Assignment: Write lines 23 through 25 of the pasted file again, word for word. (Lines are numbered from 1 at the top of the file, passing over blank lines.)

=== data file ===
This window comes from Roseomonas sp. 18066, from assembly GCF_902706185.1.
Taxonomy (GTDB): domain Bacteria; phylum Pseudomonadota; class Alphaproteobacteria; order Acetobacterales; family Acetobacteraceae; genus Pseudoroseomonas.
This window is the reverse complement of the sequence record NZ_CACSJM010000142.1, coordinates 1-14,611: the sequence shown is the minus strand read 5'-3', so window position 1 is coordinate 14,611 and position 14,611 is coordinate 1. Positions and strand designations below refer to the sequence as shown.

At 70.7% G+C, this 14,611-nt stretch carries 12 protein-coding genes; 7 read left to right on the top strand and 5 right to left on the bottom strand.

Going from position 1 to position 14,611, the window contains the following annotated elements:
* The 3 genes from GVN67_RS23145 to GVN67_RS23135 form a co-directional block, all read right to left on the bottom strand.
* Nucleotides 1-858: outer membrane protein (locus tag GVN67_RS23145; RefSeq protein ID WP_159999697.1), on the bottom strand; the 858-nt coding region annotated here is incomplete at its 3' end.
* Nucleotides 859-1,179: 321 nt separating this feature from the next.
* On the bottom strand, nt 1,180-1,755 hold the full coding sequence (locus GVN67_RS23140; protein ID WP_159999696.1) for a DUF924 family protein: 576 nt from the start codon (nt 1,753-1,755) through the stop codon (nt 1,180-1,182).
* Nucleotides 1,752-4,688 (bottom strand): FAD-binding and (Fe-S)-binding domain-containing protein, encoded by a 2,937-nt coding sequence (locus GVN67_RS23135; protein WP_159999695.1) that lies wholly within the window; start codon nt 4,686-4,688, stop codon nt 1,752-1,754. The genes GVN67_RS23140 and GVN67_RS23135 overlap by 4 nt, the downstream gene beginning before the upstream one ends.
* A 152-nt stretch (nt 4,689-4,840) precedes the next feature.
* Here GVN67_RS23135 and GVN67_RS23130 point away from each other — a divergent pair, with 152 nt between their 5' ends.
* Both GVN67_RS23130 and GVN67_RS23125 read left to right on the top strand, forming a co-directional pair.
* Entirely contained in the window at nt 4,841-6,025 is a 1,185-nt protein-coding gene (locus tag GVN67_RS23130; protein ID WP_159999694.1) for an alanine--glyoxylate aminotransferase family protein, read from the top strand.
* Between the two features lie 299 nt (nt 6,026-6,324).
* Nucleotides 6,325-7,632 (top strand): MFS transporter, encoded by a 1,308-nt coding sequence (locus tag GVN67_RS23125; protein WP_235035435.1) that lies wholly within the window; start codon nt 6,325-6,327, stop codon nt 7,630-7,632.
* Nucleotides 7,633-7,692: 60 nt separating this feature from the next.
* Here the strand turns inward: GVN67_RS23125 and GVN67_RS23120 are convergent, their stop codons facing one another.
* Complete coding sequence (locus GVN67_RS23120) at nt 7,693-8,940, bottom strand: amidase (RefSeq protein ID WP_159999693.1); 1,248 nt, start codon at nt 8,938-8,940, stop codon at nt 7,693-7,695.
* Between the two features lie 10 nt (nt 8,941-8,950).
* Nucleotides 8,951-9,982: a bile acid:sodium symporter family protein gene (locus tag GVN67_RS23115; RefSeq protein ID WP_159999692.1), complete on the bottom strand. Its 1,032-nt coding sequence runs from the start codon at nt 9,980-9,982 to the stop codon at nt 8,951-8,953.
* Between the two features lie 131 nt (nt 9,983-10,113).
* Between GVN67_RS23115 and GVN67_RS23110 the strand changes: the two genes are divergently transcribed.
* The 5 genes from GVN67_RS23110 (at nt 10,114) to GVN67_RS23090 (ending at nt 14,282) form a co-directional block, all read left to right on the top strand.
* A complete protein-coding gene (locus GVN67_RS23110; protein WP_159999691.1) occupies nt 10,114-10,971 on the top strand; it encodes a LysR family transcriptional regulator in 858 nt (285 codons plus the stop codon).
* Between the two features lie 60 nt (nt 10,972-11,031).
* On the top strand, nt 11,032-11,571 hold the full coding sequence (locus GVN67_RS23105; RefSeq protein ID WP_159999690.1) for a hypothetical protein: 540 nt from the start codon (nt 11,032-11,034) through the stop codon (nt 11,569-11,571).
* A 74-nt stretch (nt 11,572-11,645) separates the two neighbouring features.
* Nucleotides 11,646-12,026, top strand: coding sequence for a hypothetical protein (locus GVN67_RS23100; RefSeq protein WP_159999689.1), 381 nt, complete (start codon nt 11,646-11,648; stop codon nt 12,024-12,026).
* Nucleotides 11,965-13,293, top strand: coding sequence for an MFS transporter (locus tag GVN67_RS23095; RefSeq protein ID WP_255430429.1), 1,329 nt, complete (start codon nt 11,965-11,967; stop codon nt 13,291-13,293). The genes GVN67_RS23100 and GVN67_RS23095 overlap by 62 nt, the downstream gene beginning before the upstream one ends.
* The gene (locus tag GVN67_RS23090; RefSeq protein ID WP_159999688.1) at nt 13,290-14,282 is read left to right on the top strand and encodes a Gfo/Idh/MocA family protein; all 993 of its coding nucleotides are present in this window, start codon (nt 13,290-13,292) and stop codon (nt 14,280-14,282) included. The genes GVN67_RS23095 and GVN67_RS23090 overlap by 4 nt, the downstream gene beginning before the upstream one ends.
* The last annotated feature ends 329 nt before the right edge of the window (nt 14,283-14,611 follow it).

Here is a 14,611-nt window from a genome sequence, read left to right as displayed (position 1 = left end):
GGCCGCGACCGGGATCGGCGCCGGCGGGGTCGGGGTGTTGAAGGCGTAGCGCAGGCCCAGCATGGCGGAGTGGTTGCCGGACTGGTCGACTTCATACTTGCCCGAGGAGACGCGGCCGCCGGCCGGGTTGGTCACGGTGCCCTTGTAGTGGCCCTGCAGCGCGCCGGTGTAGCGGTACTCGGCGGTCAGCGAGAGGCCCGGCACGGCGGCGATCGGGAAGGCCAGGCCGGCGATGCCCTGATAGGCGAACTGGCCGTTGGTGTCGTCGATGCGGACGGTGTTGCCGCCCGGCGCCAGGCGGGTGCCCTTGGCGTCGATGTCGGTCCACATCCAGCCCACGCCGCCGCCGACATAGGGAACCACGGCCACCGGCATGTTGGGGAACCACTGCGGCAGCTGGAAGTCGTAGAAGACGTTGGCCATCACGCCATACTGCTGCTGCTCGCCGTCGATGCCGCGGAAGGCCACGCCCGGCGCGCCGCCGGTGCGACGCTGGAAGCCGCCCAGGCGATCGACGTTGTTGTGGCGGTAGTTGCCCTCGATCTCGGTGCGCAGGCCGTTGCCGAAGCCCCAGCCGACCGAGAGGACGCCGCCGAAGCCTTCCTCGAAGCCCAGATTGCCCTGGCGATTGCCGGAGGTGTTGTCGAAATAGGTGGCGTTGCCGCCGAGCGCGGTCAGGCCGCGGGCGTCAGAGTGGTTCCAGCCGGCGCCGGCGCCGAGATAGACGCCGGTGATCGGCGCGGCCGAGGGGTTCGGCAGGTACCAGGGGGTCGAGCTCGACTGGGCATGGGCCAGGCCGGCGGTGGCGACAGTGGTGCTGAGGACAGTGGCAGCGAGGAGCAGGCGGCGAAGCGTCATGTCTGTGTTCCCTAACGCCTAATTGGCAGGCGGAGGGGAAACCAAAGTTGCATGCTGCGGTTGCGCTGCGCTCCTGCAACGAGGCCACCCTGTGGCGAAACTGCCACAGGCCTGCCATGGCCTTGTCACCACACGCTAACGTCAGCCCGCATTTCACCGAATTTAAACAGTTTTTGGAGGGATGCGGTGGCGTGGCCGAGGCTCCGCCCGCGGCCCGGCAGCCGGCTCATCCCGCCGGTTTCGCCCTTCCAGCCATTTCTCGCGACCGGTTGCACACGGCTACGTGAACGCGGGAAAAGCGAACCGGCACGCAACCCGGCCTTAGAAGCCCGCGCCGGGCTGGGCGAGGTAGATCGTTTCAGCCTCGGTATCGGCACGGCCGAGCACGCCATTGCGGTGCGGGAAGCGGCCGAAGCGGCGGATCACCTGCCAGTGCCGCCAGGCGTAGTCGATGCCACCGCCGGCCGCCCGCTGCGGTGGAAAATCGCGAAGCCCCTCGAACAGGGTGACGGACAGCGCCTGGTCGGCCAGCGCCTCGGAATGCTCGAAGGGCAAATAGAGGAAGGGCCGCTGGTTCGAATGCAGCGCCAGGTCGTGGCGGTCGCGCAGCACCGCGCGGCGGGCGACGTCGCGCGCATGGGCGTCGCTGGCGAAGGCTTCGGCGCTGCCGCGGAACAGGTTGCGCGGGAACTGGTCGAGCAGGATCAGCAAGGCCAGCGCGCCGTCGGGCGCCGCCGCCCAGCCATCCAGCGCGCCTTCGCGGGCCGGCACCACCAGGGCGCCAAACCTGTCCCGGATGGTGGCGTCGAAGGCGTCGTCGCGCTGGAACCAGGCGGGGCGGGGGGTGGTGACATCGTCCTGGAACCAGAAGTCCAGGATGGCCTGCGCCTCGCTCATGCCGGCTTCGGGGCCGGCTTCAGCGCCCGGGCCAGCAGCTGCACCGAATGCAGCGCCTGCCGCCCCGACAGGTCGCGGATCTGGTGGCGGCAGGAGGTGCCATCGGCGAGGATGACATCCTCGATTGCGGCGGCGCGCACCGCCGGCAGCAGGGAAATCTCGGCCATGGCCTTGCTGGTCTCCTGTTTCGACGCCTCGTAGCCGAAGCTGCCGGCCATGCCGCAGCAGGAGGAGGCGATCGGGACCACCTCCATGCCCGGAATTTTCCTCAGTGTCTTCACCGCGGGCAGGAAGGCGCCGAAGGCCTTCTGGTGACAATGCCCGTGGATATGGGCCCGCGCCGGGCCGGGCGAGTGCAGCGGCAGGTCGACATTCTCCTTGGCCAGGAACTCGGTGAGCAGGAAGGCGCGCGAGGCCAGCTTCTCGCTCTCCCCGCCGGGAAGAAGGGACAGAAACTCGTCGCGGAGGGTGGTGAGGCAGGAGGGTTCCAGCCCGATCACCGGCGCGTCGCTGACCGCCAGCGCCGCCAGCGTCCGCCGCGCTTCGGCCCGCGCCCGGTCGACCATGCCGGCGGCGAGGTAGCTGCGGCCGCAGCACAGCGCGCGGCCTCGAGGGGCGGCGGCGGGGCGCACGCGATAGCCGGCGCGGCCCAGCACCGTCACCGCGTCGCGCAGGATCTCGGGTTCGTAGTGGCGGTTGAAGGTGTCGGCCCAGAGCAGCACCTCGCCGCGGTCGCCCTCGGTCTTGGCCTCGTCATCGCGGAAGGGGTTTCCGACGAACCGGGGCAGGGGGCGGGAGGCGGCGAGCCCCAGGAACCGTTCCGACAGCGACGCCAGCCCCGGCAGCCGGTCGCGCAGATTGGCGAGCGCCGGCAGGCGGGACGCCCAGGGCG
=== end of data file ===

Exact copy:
* Between GVN67_RS23115 and GVN67_RS23110 the strand changes: the two genes are divergently transcribed.
* The 5 genes from GVN67_RS23110 (at nt 10,114) to GVN67_RS23090 (ending at nt 14,282) form a co-directional block, all read left to right on the top strand.
* A complete protein-coding gene (locus GVN67_RS23110; protein WP_159999691.1) occupies nt 10,114-10,971 on the top strand; it encodes a LysR family transcriptional regulator in 858 nt (285 codons plus the stop codon).